Type 2 Diabetes Risk Increases with Workplace Bullying and Violence

Bullying is no laughing matter. Nearly 1 in 3 students are bullied in the United States, but it’s not just something that children endure.

Bullying is defined as unwanted and aggressive behavior that reflects a real or perceived power differential between two parties, and adults can fall victim to it, too—especially in the workplace. New research is shedding light on just how widespread the effects of bullying, as well as workplace violence, have on human health.

Researchers from the University of Copenhagen published a study in the journal Diabetologia that explains how these negative experiences are correlated with higher incidences of type 2 diabetes. In fact, being bullied in the workplace meant a 46 percent higher risk for their participants (61 percent for men and 36 percent for women) and experiencing workplace violence accounted for a 26 percent increase for both genders.

Those behind the study note that there are unique differences between the two experiences. Bullying results in psychological effects and is usually perpetrated by people on the “inside” of the job—think superiors, co-workers and the like. Violence in the workplace also causes distress, but is often brought on by those on the “outside”—think consumers, patients, clients, etc. Each have a significant correlation with rising type 2 diabetes risk, but each have differing physical and emotional long-term effects.

“Being bullied is regarded as a severe social stressor that may activate the stress response and lead to a range of downstream biological processes that may contribute towards the risk of diabetes,” the study authors report. Stress hormones may play a role in the development of type 2 diabetes, but other associated factors may also have a part in the process. Obesity and changes in metabolism could be initiated by stress responses, which are both known to contribute to diabetes risk.

Further research is needed to determine whether other forms of workplace stress could have a significant, if any, link to rising diabetes risk. But, just in case, it’s a good idea to make sure we are managing any job-related stress for our overall health. If you are feeling stressed at work, there are many ways to tackle that stress and bring it down to a manageable level. A boost in interpersonal skills can also lead to a more pleasant workplace experience. And, if it feels like you’ve had about all you can take at the job, make sure that you listen to those cues and decide whether the job is worth it or if it’s time to search for something better.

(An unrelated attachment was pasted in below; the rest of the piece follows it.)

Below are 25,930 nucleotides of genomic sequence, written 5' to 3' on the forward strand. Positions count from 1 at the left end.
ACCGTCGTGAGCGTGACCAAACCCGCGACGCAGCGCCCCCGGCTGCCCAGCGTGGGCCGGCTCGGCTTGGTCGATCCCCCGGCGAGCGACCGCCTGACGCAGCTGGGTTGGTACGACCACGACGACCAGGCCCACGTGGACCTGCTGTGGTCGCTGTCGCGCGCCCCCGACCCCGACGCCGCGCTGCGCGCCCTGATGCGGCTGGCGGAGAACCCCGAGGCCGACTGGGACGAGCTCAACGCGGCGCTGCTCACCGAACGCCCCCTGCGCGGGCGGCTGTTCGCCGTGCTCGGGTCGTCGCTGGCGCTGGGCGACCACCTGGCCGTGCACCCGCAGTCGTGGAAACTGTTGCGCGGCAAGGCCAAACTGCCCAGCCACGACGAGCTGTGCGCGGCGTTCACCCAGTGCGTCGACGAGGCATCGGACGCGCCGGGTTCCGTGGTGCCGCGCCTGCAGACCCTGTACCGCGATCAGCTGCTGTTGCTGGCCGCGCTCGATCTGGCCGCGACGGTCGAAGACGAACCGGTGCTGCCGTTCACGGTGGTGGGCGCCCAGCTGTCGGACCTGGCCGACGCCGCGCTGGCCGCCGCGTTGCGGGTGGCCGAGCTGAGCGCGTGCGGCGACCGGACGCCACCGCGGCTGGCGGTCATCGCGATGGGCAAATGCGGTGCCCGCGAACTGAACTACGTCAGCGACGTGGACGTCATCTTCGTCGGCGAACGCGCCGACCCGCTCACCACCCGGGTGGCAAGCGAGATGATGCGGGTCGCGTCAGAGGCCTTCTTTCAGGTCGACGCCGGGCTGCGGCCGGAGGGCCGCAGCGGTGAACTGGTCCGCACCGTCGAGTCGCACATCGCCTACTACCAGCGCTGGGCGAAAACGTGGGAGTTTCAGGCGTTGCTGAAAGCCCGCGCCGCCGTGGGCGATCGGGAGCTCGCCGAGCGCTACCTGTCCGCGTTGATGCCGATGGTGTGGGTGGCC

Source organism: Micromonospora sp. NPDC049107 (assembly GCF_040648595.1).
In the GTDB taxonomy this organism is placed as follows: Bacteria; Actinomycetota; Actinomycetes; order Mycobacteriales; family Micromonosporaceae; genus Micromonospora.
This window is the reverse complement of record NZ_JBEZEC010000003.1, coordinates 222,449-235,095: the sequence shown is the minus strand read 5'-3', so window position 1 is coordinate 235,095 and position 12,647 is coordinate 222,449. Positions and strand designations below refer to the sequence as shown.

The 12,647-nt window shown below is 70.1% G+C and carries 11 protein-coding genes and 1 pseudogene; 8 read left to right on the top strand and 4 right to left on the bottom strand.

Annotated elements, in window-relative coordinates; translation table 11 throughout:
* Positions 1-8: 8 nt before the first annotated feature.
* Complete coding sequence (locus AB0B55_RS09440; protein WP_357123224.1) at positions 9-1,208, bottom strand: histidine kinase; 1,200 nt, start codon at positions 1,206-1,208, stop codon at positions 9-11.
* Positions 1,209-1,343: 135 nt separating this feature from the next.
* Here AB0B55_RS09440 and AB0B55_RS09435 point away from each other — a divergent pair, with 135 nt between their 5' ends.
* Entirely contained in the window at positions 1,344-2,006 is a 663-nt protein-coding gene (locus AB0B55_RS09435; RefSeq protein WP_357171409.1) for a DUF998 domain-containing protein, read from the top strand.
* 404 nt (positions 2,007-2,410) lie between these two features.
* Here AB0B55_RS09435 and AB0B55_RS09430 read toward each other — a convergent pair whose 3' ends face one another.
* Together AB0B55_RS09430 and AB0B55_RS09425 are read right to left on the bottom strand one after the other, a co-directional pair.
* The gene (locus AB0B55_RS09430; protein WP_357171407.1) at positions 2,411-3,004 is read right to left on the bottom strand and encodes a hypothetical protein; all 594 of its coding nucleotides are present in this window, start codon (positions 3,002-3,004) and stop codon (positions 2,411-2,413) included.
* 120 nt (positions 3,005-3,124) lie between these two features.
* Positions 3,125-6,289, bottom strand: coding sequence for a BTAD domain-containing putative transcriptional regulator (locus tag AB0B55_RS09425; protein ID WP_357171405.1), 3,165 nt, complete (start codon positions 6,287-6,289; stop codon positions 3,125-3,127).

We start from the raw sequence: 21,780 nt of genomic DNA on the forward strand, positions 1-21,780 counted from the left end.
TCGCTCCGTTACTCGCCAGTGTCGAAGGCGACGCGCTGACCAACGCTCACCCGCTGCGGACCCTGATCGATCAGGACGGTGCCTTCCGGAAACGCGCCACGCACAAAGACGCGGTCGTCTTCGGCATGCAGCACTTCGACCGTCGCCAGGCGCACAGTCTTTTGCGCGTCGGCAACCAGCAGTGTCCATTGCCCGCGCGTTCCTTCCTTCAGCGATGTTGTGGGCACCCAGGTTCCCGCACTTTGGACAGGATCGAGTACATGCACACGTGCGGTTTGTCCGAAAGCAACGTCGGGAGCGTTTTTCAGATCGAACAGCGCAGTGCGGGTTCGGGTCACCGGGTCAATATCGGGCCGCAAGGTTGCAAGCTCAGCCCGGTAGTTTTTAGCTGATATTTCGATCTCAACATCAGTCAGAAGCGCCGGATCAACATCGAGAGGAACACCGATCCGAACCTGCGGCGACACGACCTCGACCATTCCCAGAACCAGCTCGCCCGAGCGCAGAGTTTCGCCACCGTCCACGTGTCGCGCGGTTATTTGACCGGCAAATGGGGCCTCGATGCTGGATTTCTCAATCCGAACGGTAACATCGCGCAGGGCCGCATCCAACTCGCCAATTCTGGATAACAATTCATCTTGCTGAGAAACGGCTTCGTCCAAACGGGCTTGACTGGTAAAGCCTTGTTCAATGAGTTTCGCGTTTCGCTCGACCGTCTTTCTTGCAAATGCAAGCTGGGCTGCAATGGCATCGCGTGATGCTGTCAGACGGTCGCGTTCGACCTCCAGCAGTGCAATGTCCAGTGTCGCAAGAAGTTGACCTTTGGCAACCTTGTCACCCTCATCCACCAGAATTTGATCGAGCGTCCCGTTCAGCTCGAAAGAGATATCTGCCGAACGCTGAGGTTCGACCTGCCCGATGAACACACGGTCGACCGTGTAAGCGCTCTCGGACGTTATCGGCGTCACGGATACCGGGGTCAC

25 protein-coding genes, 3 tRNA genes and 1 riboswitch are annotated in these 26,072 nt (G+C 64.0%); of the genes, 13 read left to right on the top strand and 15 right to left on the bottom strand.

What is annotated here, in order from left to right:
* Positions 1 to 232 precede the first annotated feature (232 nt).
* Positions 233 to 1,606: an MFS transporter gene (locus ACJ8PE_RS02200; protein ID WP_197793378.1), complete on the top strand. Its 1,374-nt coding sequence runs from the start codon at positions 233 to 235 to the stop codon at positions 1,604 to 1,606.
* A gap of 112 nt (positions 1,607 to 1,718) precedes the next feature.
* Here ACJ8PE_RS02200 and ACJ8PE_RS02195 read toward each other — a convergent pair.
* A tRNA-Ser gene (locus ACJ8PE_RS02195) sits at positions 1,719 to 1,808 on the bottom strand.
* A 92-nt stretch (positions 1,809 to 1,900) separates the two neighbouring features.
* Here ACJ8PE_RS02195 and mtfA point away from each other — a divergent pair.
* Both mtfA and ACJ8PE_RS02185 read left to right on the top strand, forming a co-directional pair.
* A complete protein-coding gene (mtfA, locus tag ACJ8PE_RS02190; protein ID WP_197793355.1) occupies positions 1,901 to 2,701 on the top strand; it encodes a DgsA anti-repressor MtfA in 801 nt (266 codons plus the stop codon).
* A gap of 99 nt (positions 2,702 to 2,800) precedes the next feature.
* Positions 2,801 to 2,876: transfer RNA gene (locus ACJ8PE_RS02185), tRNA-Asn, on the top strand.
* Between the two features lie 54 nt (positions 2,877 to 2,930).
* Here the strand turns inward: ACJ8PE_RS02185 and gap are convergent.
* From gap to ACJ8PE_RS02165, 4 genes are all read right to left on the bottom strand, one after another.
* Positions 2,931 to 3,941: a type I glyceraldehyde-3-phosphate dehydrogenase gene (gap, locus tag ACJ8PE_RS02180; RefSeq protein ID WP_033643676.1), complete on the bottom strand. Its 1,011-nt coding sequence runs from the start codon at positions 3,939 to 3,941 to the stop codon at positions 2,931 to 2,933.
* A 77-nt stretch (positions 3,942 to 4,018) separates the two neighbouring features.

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Photo credit: Thinkstock

24 comments

Amanda M
Amanda M1 months ago

Anne M, I was bullied in elementary and middle school too. High school was the first time in my LIFE that I had a gang of friends who had my back, and to this day I can say those were some of the best years of my life because of that. However, in adulthood the pendulum has sadly swung back around to my having very few true friends but plenty of bullies and enemies to worry about (and a lot of that is NOT MY FAULT-long story). While the childhood bullying helped me gain my "this is the way I am, and F$%& you if you don't like it!" attitude, bullying in adulthood is a lot harder to live with because I don't know who has my back (if anybody even does). But I digress-I had to deal with workplace bullying during my security days too. One was a coworker who was a born-again Christian, whom I'lll call M. When he wasn't proselytizing to me during our shifts, he was leaving anti-choice or far-right Christian propaganda on my desk (which always went straight into the shredder). The brass wondered why I never wanted to work a double shift on weekends (I usually worked 3 PM -11 PM, and he worked from 11 AM-7 PM) until one of them had the morning shift (7-3). Before I even got in the building that afternoon, he was outside and told me he was ready to hit M. already! I told him "Now you know why I won't work a double-it would mean EIGHT HOURS with that creep!" Fortunately, I caught M. sleeping on the job a month later and fired him. Another time (differen

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Paulo Reeson
Paulo Reeson1 months ago

ty

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Paulo Reeson
Paulo Reeson1 months ago

ty

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Winn A
Winn A2 months ago

thanks

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Winn A
Winn A2 months ago

noted

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Paulo R
Paulo Reeson2 months ago

ty

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Paulo R
Paulo Reeson2 months ago

ty

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Danuta W
Danuta W2 months ago

Thanks for sharing

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Mona M
Mona M2 months ago

As sugar is connected to love, tenderness and affection, diabetes reflects diverse feelings of inner sadness. It's the pain of love caused by my previous injuries or hurts. If I have diabetes, I usually live with repeated sad emotions. The sweetness has disappeared from my life." from the French Canadian Jacques Martel Dictionary of Malaise and Diseases.

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Anne M
Anne M2 months ago

I was bullied in high school,, and I never forgot it,, - it molded me into the loner that I am today.. - Don't need friends,, but I do love my Brian.. xoxoxxooxxoxoxo

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